Copyright Statement
These files are public domain and are a derivative of an electronic edition that is available on the Christian Classics Ethereal Library Website.

Bibliography
Henry, Matthew. "Complete Commentary on Proverbs 27:17". "Matthew Henry Complete Commentary on the Whole Bible". https:https://www.studylight.org/commentaries/mhm/proverbs-27.html. 1706.

Matthew Henry's Concise Commentary on the Bible

We are cautioned to take heed whom we converse with. And directed to have in view, in conversation, to make one another wiser and better.


Copyright Statement
These files are public domain and are a derivative of an electronic edition that is available on the Christian Classics Ethereal Library Website.

Bibliography
Henry, Matthew. "Concise Commentary on Proverbs 27:17". "Matthew Henry Concise Commentary

on the Whole Bible". https:https://www.studylight.org/commentaries/mhn/proverbs-27.html. 1706.

Wesley's Explanatory Notes

Iron sharpeneth iron; so a man sharpeneth the countenance of his friend.

Iron — Iron tools are made sharp and fit for use, by rubbing them against the file, or some other iron.

The countenance — The company or conversation of his friend.


Copyright Statement
These files are public domain and are a derivative of an electronic edition that is available on the Christian Classics Ethereal Library Website.

Bibliography
Wesley, John. "Commentary on Proverbs 27:17". "John Wesley's Explanatory Notes on the Whole Bible". https:https://www.studylight.org/commentaries/wen/proverbs-27.html. 1765.

James Nisbet's Church Pulpit Commentary

IDEAS GROW BY INTERCOURSE

‘Iron sharpeneth iron; so a man sharpeneth the countenance of his friend.’

Proverbs 27:17

I. The character of true friendship.—It should be simple, manly, unreserved, not weak, or fond, or extravagant, nor yet exacting more than human nature can fairly give. It should be easy, too, and cheerful, careful of little things, having also a sort of dignity which is based on mutual respect. Perhaps the greatest element of friendship is faithfulness.

II. Like the other goods of life, friendship is commonly mixed and imperfect, and liable to be interrupted by changing circumstances or the tempers of men.—The memory of a friendship is, like the memory of the dead, not likely to be spoken of or aspersed.

III. Christian friendship is another aspect of the ideal, though in some respects different.—For the spirit of a man’s life may be more or less consciously Christian. That which others regard as the service of man he may recognise to be the service of God; that which others do out of compassion for their fellow-creatures he may also do from the love of Christ. And so of friendship; that also may be more immediately based on religious motives, and may flow out of a religious principle. ‘They walked together to the house of God’; that is, if I may venture a paraphrase of the words, they served God together in doing good to His creatures. Human friendships constantly require to be purified and raised from earth to heaven.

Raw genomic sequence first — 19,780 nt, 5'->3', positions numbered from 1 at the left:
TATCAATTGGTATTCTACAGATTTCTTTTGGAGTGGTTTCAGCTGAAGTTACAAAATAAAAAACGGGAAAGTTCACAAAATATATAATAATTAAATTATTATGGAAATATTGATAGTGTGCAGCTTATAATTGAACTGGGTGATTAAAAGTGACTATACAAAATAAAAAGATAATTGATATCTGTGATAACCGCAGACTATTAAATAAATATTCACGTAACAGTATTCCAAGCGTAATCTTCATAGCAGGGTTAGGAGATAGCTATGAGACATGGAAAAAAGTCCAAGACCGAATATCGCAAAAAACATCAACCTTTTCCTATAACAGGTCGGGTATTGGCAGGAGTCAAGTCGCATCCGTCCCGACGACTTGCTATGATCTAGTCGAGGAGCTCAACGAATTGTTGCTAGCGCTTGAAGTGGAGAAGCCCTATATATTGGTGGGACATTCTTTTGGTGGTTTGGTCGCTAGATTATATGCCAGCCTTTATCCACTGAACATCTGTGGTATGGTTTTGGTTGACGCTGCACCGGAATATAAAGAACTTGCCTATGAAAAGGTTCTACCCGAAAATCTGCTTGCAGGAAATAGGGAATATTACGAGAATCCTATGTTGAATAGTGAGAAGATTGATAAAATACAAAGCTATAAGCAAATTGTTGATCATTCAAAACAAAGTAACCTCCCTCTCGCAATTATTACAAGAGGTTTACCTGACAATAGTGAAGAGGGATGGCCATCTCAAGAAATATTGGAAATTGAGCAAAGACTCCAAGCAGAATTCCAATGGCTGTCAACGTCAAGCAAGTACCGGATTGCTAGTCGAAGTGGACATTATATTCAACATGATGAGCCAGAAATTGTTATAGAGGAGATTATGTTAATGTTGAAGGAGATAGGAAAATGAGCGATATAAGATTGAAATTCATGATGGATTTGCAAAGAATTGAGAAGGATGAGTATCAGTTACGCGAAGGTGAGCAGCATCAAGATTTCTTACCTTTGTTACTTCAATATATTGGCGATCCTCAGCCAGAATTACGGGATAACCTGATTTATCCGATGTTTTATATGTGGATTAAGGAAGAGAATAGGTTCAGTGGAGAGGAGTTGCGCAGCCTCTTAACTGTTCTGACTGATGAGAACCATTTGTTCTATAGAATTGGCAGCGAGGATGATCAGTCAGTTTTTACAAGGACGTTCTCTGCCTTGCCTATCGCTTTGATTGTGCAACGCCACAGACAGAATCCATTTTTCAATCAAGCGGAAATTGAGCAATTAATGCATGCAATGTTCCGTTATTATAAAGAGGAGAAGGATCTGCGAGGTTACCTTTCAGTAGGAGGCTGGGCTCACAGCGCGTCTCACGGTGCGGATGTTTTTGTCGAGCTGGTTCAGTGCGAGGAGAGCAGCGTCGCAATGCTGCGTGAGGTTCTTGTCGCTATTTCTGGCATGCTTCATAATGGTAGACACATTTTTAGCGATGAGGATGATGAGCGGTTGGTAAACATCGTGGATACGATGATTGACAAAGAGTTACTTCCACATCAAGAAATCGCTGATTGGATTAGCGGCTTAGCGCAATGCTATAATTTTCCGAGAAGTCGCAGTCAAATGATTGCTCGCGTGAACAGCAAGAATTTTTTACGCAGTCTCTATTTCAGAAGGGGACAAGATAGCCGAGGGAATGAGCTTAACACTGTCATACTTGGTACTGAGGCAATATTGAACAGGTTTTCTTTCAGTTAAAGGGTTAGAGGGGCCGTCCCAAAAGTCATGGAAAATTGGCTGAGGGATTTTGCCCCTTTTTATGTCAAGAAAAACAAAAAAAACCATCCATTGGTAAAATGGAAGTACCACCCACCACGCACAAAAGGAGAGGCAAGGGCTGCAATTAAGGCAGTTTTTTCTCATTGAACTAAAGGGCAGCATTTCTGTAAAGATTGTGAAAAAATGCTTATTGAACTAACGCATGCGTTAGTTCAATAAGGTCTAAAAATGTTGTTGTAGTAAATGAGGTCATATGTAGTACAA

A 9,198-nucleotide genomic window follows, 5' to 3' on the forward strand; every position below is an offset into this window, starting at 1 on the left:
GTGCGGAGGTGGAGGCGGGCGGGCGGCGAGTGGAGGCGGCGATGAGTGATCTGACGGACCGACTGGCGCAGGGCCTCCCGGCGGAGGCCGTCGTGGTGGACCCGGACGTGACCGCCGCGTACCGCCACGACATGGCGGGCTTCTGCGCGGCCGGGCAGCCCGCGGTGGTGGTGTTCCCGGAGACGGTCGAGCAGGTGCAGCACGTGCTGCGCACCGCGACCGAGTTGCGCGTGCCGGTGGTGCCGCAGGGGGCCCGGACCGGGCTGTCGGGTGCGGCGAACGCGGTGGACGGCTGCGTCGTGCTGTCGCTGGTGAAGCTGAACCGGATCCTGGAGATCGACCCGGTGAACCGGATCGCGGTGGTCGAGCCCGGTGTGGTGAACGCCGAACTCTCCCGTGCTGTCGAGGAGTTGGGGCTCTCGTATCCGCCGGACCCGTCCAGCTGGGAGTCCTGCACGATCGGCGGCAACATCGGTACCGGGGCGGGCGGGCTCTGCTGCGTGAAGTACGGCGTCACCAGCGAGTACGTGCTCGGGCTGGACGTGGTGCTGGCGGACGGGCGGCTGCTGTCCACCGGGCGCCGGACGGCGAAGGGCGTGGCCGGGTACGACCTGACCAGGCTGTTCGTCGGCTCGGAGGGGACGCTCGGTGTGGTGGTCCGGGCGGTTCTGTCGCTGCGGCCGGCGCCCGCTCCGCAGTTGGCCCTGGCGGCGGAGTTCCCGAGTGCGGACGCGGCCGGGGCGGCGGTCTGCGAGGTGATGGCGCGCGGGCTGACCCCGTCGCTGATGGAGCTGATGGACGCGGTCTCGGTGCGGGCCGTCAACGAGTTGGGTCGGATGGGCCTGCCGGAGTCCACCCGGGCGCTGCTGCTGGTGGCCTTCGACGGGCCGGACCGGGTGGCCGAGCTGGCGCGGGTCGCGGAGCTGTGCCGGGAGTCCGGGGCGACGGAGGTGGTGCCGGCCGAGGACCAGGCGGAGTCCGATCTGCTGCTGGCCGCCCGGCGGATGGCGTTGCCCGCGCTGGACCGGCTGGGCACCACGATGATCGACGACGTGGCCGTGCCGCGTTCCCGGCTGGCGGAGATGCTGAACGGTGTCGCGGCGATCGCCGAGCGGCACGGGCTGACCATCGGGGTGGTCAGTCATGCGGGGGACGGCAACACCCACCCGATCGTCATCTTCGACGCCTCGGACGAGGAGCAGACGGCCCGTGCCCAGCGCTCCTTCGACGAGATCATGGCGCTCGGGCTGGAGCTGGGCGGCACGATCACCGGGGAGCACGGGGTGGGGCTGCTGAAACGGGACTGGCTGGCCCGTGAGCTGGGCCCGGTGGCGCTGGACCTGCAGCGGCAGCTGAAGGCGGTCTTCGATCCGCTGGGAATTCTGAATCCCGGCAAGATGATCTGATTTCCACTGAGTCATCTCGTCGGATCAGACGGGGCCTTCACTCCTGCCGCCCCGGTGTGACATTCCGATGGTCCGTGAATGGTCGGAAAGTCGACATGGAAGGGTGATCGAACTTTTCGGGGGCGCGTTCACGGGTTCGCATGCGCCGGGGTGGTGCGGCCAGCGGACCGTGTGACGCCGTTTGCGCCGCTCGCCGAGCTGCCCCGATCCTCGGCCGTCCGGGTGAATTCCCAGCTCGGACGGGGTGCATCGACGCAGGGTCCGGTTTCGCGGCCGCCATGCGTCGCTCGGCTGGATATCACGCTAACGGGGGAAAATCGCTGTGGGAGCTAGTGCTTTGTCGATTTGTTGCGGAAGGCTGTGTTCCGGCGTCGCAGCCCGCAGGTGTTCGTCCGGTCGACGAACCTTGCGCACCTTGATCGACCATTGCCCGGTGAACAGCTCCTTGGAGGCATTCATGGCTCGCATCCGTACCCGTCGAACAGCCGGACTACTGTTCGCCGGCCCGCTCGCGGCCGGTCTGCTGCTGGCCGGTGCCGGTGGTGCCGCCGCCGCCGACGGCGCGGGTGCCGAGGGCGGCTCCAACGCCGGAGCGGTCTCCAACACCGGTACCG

IV. Some among us have known what it is to lose a friend.—Death is a gracious teacher. The thought of a departed friend or child, instead of sinking us in sorrow, may be a guiding light to us, like the thought of Christ to His disciples, bringing many things to our remembrance of which we were ignorant; and if we have hope in God for ourselves, we have hope also for them. We believe that they rest in Him, and that no evil shall touch them.

Rev. Dr. B. Jowett.

Illustration

‘Oh, the sweetness of a man’s friend! it is as ointment and perfume to the heart. Let us be careful not to forsake a friend, especially if he be an old friend of many years’ standing. At the same time, we shall probably keep our friends longest if we remember the warning of Proverbs 27:14. Mutual intercourse between friend and friend tends to the sharpening of each, and so we say: Choose your friends wisely, cling to them tenaciously, make much of them, be true to them, and through them learn the friendship of God.’


Copyright Statement
These files are public domain.
Text Courtesy of BibleSupport.com. Used by Permission.

Bibliography
Nisbet, James. "Commentary on Proverbs 27:17". Church Pulpit Commentary. https:https://www.studylight.org/commentaries/cpc/proverbs-27.html. 1876.

John Trapp Complete Commentary

Proverbs 27:17 Iron sharpeneth iron; so a man sharpeneth the countenance of his friend.